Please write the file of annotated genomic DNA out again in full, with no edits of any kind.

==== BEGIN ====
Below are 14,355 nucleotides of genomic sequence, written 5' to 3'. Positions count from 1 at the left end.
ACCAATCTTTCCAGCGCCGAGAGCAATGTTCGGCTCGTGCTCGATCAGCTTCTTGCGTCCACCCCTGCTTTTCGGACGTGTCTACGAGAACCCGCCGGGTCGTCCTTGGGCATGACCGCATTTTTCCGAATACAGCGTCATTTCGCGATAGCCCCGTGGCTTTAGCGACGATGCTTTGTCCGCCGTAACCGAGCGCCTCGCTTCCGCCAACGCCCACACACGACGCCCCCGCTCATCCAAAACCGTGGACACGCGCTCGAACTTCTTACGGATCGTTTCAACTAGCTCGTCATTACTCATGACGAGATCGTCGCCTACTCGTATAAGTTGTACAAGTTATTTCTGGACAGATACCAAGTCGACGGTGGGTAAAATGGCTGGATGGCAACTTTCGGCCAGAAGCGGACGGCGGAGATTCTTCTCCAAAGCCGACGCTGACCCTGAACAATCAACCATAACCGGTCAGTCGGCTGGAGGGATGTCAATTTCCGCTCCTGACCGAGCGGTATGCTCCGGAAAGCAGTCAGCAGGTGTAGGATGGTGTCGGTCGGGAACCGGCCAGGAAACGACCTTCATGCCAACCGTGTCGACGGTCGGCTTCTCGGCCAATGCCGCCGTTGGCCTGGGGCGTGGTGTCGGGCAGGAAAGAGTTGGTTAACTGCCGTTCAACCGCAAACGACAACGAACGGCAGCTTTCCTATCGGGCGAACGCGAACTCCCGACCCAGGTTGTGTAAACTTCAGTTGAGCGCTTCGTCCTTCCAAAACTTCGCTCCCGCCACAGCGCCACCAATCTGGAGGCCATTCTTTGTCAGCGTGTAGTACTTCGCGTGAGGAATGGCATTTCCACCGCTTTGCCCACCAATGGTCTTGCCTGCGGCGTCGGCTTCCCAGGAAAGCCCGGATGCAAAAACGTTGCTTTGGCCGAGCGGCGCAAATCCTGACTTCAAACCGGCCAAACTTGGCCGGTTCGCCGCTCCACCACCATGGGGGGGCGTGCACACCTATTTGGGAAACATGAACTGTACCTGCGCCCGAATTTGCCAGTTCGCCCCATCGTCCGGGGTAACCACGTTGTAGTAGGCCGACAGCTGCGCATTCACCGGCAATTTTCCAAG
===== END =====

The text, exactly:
Below are 14,355 nucleotides of genomic sequence, written 5' to 3'. Positions count from 1 at the left end.
ACCAATCTTTCCAGCGCCGAGAGCAATGTTCGGCTCGTGCTCGATCAGCTTCTTGCGTCCACCCCTGCTTTTCGGACGTGTCTACGAGAACCCGCCGGGTCGTCCTTGGGCATGACCGCATTTTTCCGAATACAGCGTCATTTCGCGATAGCCCCGTGGCTTTAGCGACGATGCTTTGTCCGCCGTAACCGAGCGCCTCGCTTCCGCCAACGCCCACACACGACGCCCCCGCTCATCCAAAACCGTGGACACGCGCTCGAACTTCTTACGGATCGTTTCAACTAGCTCGTCATTACTCATGACGAGATCGTCGCCTACTCGTATAAGTTGTACAAGTTATTTCTGGACAGATACCAAGTCGACGGTGGGTAAAATGGCTGGATGGCAACTTTCGGCCAGAAGCGGACGGCGGAGATTCTTCTCCAAAGCCGACGCTGACCCTGAACAATCAACCATAACCGGTCAGTCGGCTGGAGGGATGTCAATTTCCGCTCCTGACCGAGCGGTATGCTCCGGAAAGCAGTCAGCAGGTGTAGGATGGTGTCGGTCGGGAACCGGCCAGGAAACGACCTTCATGCCAACCGTGTCGACGGTCGGCTTCTCGGCCAATGCCGCCGTTGGCCTGGGGCGTGGTGTCGGGCAGGAAAGAGTTGGTTAACTGCCGTTCAACCGCAAACGACAACGAACGGCAGCTTTCCTATCGGGCGAACGCGAACTCCCGACCCAGGTTGTGTAAACTTCAGTTGAGCGCTTCGTCCTTCCAAAACTTCGCTCCCGCCACAGCGCCACCAATCTGGAGGCCATTCTTTGTCAGCGTGTAGTACTTCGCGTGAGGAATGGCATTTCCACCGCTTTGCCCACCAATGGTCTTGCCTGCGGCGTCGGCTTCCCAGGAAAGCCCGGATGCAAAAACGTTGCTTTGGCCGAGCGGCGCAAATCCTGACTTCAAACCGGCCAAACTTGGCCGGTTCGCCGCTCCACCACCATGGGGGGGCGTGCACACCTATTTGGGAAACATGAACTGTACCTGCGCCCGAATTTGCCAGTTCGCCCCATCGTCCGGGGTAACCACGTTGTAGTAGGCCGACAGCTGCGCATTCACCGGCAATTTTCCAAG